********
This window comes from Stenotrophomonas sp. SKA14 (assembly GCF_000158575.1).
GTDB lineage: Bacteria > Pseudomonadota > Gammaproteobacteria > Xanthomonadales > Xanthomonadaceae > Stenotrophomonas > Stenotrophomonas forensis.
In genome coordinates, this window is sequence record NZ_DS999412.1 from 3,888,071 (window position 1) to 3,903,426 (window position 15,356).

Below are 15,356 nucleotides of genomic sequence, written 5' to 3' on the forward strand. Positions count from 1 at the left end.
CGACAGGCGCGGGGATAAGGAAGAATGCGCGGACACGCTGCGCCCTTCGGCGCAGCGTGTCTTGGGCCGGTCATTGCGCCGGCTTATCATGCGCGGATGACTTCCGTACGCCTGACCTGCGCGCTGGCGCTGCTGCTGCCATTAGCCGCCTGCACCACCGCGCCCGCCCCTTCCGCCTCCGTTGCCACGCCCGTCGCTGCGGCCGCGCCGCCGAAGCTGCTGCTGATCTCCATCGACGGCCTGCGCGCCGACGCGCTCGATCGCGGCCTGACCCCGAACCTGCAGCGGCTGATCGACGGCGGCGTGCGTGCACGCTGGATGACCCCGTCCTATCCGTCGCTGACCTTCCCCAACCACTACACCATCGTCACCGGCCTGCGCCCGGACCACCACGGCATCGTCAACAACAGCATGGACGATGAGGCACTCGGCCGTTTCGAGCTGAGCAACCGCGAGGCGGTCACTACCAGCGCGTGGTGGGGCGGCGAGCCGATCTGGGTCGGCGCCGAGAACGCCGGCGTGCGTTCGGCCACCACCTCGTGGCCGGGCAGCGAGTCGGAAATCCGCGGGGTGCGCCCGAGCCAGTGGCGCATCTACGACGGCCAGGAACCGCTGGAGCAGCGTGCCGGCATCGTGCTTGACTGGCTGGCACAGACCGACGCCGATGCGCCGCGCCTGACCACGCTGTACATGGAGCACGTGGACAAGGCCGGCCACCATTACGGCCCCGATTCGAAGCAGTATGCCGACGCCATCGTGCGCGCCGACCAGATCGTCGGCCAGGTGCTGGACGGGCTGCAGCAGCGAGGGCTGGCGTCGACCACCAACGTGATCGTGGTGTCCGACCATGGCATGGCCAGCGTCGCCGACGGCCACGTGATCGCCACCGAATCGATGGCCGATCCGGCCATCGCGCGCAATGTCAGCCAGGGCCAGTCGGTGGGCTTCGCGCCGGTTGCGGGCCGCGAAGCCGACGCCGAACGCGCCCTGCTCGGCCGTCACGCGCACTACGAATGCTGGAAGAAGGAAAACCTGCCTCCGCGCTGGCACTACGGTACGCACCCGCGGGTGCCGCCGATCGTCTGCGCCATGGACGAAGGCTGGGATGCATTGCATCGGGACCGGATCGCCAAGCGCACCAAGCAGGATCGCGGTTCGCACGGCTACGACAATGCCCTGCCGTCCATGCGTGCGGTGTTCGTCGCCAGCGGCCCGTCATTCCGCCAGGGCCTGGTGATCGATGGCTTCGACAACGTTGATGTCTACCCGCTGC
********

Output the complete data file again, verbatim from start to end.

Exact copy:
This window comes from Stenotrophomonas sp. SKA14 (assembly GCF_000158575.1).
GTDB lineage: Bacteria > Pseudomonadota > Gammaproteobacteria > Xanthomonadales > Xanthomonadaceae > Stenotrophomonas > Stenotrophomonas forensis.
In genome coordinates, this window is sequence record NZ_DS999412.1 from 3,888,071 (window position 1) to 3,903,426 (window position 15,356).

Below are 15,356 nucleotides of genomic sequence, written 5' to 3' on the forward strand. Positions count from 1 at the left end.
CGACAGGCGCGGGGATAAGGAAGAATGCGCGGACACGCTGCGCCCTTCGGCGCAGCGTGTCTTGGGCCGGTCATTGCGCCGGCTTATCATGCGCGGATGACTTCCGTACGCCTGACCTGCGCGCTGGCGCTGCTGCTGCCATTAGCCGCCTGCACCACCGCGCCCGCCCCTTCCGCCTCCGTTGCCACGCCCGTCGCTGCGGCCGCGCCGCCGAAGCTGCTGCTGATCTCCATCGACGGCCTGCGCGCCGACGCGCTCGATCGCGGCCTGACCCCGAACCTGCAGCGGCTGATCGACGGCGGCGTGCGTGCACGCTGGATGACCCCGTCCTATCCGTCGCTGACCTTCCCCAACCACTACACCATCGTCACCGGCCTGCGCCCGGACCACCACGGCATCGTCAACAACAGCATGGACGATGAGGCACTCGGCCGTTTCGAGCTGAGCAACCGCGAGGCGGTCACTACCAGCGCGTGGTGGGGCGGCGAGCCGATCTGGGTCGGCGCCGAGAACGCCGGCGTGCGTTCGGCCACCACCTCGTGGCCGGGCAGCGAGTCGGAAATCCGCGGGGTGCGCCCGAGCCAGTGGCGCATCTACGACGGCCAGGAACCGCTGGAGCAGCGTGCCGGCATCGTGCTTGACTGGCTGGCACAGACCGACGCCGATGCGCCGCGCCTGACCACGCTGTACATGGAGCACGTGGACAAGGCCGGCCACCATTACGGCCCCGATTCGAAGCAGTATGCCGACGCCATCGTGCGCGCCGACCAGATCGTCGGCCAGGTGCTGGACGGGCTGCAGCAGCGAGGGCTGGCGTCGACCACCAACGTGATCGTGGTGTCCGACCATGGCATGGCCAGCGTCGCCGACGGCCACGTGATCGCCACCGAATCGATGGCCGATCCGGCCATCGCGCGCAATGTCAGCCAGGGCCAGTCGGTGGGCTTCGCGCCGGTTGCGGGCCGCGAAGCCGACGCCGAACGCGCCCTGCTCGGCCGTCACGCGCACTACGAATGCTGGAAGAAGGAAAACCTGCCTCCGCGCTGGCACTACGGTACGCACCCGCGGGTGCCGCCGATCGTCTGCGCCATGGACGAAGGCTGGGATGCATTGCATCGGGACCGGATCGCCAAGCGCACCAAGCAGGATCGCGGTTCGCACGGCTACGACAATGCCCTGCCGTCCATGCGTGCGGTGTTCGTCGCCAGCGGCCCGTCATTCCGCCAGGGCCTGGTGATCGATGGCTTCGACAACGTTGATGTCTACCCGCTGC